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I'm planning to build my own computer. I do not have enough cash to buy all components I need in one go. I want to ask, if I buy motherboard which is compatible with i7 processor (any) and compatible with graphic card Nvidia gtx 780, does it mean that this mother board will be compatible with processors (from intel) which will be released next year? Same for graphic cards? The point is that I'd like to avoid situation where I buy motherboard let's say now, and in couple of months there will be new graphic card/processor which will not be compatible with my mother board? Or maybe shall I start completely somewhere else?

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closed as off-topic by Christian Woerz, Tog, mpy, nc4pk, Simon Sheehan Oct 30 '13 at 0:27

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Wait for one year, accumulate the whole sum. It is stupid to buy a part just to store it at home for 1 year while it looses its price. – Val Oct 28 '13 at 12:53
From the headline I suspected you wanted to build your own computer, but it sounds like you want to assemble a computer instead. – S Vilcans Oct 28 '13 at 15:38
An anecdote: Back in the 90s, I had the same quandry you did. I bought a CPU+MB only to have it lose half of its value over the next month while my build still sat unfinished. It was several hundred dollars I could have used for, well, anything else really. Save up first and buy everything you need at once. Your comopnents are going to lose value anyway, but you might as well be able to use them while they do. – afrazier Oct 28 '13 at 16:23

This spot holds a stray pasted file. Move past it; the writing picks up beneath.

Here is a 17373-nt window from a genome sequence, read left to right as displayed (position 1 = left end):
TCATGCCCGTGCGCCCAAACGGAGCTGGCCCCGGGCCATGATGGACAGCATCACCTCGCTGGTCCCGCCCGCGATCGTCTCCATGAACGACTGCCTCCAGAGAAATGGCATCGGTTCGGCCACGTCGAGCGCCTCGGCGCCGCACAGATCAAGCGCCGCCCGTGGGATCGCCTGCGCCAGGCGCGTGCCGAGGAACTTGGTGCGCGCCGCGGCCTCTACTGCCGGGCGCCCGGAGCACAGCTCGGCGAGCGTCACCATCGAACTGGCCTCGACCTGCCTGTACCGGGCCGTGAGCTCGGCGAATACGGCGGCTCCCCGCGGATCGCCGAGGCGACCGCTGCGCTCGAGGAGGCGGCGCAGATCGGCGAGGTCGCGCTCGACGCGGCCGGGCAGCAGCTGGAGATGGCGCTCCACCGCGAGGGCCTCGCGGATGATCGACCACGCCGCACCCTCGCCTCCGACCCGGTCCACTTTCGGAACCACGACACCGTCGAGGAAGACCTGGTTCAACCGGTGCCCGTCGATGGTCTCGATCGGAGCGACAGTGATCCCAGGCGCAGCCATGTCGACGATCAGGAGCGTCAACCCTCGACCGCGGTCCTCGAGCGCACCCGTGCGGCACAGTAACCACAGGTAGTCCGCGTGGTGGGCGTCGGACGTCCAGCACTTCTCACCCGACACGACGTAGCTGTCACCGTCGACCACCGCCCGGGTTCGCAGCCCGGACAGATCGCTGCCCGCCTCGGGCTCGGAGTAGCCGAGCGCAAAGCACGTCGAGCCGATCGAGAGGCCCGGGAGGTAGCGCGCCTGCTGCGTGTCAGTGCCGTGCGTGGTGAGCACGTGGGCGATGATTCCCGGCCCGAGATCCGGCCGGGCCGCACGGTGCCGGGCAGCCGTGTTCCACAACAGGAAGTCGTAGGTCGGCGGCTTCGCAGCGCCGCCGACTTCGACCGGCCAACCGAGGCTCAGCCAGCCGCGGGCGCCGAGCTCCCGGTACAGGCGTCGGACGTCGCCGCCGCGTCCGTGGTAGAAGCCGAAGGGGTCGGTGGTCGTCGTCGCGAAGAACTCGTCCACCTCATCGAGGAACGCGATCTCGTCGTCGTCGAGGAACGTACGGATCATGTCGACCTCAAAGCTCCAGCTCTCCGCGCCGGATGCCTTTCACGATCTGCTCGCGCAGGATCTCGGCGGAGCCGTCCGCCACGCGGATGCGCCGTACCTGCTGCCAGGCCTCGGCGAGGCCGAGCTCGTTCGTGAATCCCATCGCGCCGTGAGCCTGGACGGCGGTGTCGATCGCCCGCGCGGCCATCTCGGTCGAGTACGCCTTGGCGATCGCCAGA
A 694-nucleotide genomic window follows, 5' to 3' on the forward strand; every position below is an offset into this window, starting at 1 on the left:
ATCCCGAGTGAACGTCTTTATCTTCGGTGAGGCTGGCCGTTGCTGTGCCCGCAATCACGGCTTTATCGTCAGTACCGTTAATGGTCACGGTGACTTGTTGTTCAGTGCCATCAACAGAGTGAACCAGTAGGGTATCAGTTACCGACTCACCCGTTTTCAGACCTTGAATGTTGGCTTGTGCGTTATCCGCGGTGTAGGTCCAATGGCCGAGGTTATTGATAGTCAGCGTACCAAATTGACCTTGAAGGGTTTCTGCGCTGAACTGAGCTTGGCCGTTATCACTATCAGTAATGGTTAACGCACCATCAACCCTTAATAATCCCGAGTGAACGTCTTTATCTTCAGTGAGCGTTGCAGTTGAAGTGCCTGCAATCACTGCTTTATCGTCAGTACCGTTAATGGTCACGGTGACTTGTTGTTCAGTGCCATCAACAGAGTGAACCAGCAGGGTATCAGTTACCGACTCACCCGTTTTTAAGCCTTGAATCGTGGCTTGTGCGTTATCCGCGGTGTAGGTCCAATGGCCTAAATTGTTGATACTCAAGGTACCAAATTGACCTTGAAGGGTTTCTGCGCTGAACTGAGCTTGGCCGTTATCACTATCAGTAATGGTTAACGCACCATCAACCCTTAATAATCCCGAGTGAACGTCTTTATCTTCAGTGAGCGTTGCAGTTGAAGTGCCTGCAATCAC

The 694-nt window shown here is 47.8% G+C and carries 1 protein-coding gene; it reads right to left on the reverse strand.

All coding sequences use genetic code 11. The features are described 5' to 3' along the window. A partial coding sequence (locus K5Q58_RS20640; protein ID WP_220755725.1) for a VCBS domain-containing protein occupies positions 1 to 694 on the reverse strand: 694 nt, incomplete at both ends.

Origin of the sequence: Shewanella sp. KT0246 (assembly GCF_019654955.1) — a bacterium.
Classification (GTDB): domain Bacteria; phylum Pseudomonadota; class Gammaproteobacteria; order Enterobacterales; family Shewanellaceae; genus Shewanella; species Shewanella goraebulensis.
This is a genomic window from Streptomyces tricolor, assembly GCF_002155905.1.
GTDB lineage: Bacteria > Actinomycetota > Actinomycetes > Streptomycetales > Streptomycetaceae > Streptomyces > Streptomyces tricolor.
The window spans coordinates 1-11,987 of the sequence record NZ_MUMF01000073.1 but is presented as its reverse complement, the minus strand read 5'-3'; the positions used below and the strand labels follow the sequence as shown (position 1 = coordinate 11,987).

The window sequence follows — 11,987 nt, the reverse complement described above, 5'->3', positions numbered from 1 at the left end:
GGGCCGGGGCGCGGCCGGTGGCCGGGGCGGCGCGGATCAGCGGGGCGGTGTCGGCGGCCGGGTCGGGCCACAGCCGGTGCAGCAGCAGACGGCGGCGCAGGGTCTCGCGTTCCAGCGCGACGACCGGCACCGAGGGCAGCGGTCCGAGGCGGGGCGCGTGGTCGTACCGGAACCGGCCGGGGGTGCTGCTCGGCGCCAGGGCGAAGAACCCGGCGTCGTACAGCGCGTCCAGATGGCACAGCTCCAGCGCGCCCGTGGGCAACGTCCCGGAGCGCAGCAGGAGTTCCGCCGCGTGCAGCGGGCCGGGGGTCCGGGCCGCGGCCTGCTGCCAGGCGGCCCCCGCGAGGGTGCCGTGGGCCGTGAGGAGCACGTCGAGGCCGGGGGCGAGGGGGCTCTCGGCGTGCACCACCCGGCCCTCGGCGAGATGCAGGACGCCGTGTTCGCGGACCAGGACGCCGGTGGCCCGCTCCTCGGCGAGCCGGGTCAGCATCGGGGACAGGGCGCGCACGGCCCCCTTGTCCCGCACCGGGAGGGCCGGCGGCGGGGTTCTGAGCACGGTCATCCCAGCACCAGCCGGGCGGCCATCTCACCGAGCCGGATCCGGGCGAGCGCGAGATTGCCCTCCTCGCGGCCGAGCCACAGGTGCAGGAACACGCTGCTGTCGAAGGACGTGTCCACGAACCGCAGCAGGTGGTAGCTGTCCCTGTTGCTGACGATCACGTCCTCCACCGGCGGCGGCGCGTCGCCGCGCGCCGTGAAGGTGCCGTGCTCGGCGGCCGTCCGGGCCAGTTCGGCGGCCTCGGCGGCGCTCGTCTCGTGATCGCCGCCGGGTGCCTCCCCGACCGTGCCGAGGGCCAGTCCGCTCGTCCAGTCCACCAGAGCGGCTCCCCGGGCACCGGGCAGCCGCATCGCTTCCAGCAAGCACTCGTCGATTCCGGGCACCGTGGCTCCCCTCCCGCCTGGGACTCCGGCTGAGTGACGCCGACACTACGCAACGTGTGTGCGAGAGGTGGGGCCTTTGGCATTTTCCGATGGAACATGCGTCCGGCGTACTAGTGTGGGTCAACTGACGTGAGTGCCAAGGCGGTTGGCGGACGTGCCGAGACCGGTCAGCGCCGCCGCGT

You could buy MB+CPU, use the integrated in the CPU GPU. Next month you buy GPU and lots of RAM. Next month you replace your old monitor with a hudge one. – Vorac Oct 30 '13 at 10:59
up vote 16 down vote accepted

does it mean that this mother board will be compatible with processors (from Intel) which will be released next year?

You should firstly decide on a processor, more specifically a socket. Intel's processors are well known in the LGA 1155 socket series. They bring out new generations every year based on that socket. Then your motherboard should obviously support processors based on socket LGA 1155. The same goes for AMD - different sockets respectively.

Same for graphic cards?

PCI Express controllers haven't changed significantly recently, thus reducing the chances of compatibility issues from a graphics card's point of view. I have a graphics card bought in 2006 which is still compatible with my Asus P8H67-V motherboard bought in Dec 2012.

Or maybe shall I start completely somewhere else?

If I were you, I would decide on the motherboard and processor together and then buy the graphics card later. Also, you need to keep in mind that some motherboards are optimized for ATi CrossFireX (if you combine 2 graphics cards together for extreme GPU performance) and then some motherboards are optimized for Nvidia SLI configurations. If you are a heavy gamer, that would be of importance.


  1. CPU Make & Socket type
  2. Motherboard CPU Make & socket support
  3. Motherboard AND CPU both - RAM type and MHz support
  4. Graphics Card planning - considering an optimized card for the use of your workstation
  5. Power Supply Unit - Keep in mind that a high performance graphics card sometimes has a specific PSU wattage requirement, this should be in the specifications section of that card.
  6. Make sure you have enough Sata 3 ports on your motherboard if you plan to use several Sata 3 hard drives.